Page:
the myIT blog

Mitigating a DOS or DDOS attack on SIP – Part 2, Automation

After reviewing several good targeted blocking methods for "bad behavior"; meth0ds including fail2ban,  denyhosts,  block countries,  and others. I have determined the best approach for our customer sites is "Snort", especially if you are already running pfSense!

For users of pfSense, this is a simple install (System>Packages>snort, ADD).

It is probably pretty clear to say SNORT is a very full featured package. I have my own "oinkcode" which allows the basic rules (they also have a paid ruleset) to download to the system, and you can shoose what type of emerging threat(s) to protect yourself against.

"It can be used to detect a variety of attacks and probes, such as buffer overflows, stealth port scans, CGI attacks, SMB probes, OS fingerprinting attempts, and much more. It uses a flexible rules language to describe traffic that it should collect or pass, as well as a detection engine that utilizes a modular plug-in architecture. Snort has a real-time alerting capability as well, incorporating alerting mechanisms for syslog, a user specified file, a UNIX socket, or WinPopup messages to Windows clients."

I add the Snort Dashboard widget from within pfsense to get alerts when I login to pfSense's portal.  If you decide to try this, I'd suggest getting an "oinkcode", which will allow you to download basic rules and signatures for free. If Snort is new to you, it might be a good idea to read the documentation on Snort's website, and peruse the pfSense forum.

If I get enough feedback I will consider a quick tutorial on a snort how-to for sipx behind pfsense, but it is straightforward enough in the snort interface/servers area to adjust the ssl ports to include 8443 for the sipx web user interface if you have that opened and to make sure that the categories pfsense-voip.rules and snort-voip.rules have been activated at a minimum to protect yourself against SIP attacks.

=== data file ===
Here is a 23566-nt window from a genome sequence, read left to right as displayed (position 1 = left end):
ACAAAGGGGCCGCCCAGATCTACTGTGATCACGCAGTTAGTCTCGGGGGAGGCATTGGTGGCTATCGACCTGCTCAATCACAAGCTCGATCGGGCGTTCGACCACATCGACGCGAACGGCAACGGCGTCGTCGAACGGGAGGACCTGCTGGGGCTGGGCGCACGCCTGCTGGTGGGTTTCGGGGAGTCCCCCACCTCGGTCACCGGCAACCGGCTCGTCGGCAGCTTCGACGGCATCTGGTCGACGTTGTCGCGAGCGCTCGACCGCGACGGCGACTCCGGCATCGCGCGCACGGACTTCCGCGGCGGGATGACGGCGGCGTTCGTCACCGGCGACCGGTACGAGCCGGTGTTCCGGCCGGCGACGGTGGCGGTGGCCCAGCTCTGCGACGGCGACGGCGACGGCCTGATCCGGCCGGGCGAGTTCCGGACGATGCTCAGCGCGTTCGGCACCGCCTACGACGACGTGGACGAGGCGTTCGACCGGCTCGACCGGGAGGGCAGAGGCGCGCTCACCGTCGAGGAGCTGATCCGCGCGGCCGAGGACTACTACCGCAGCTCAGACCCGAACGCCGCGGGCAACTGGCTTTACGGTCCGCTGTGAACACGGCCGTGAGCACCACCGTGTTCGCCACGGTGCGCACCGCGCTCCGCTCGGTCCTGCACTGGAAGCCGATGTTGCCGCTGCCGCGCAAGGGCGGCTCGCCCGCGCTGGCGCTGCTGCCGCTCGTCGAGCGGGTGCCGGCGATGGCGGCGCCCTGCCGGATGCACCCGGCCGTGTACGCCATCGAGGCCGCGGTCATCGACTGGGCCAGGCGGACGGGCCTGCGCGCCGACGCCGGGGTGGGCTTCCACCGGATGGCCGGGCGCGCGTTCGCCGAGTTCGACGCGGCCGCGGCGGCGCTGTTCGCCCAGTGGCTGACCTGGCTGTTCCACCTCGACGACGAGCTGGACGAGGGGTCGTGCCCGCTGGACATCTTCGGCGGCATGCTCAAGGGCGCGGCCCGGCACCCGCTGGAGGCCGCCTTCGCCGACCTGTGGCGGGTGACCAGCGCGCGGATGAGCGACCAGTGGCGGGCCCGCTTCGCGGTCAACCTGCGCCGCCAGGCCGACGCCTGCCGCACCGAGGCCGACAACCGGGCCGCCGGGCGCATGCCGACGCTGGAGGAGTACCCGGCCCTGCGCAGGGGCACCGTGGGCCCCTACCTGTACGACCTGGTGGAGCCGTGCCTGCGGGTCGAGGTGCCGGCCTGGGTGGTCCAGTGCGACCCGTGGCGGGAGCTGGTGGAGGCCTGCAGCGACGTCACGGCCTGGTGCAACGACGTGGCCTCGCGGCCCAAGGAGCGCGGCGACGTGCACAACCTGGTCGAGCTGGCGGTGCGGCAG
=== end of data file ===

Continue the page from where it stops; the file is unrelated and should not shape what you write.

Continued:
While I have another project that is ongoing that allows blocking by certain user-agents (i.e., sipvicious), it has become clear in the past few weeks that these type of attacks are transforming and now say "AsteriskPBX", which means a better IDS system is needed. Fail2ban uses iptables, but pfSense can do all of this with Snort (and more). I find the logging simpler and easier to read from the dashboard widget too. Unfortunately the newer attacks become stateless and harder to stop. The first of  article (part 1) is the best first step, because it really minimizes your exposure quite quickly.

I also plan to implement the BLOCK IP package in pfSense using with a cron job to automatically refresh the block list data. Right now I convert the IP list to the danguardian2 format and fetch it from my servers at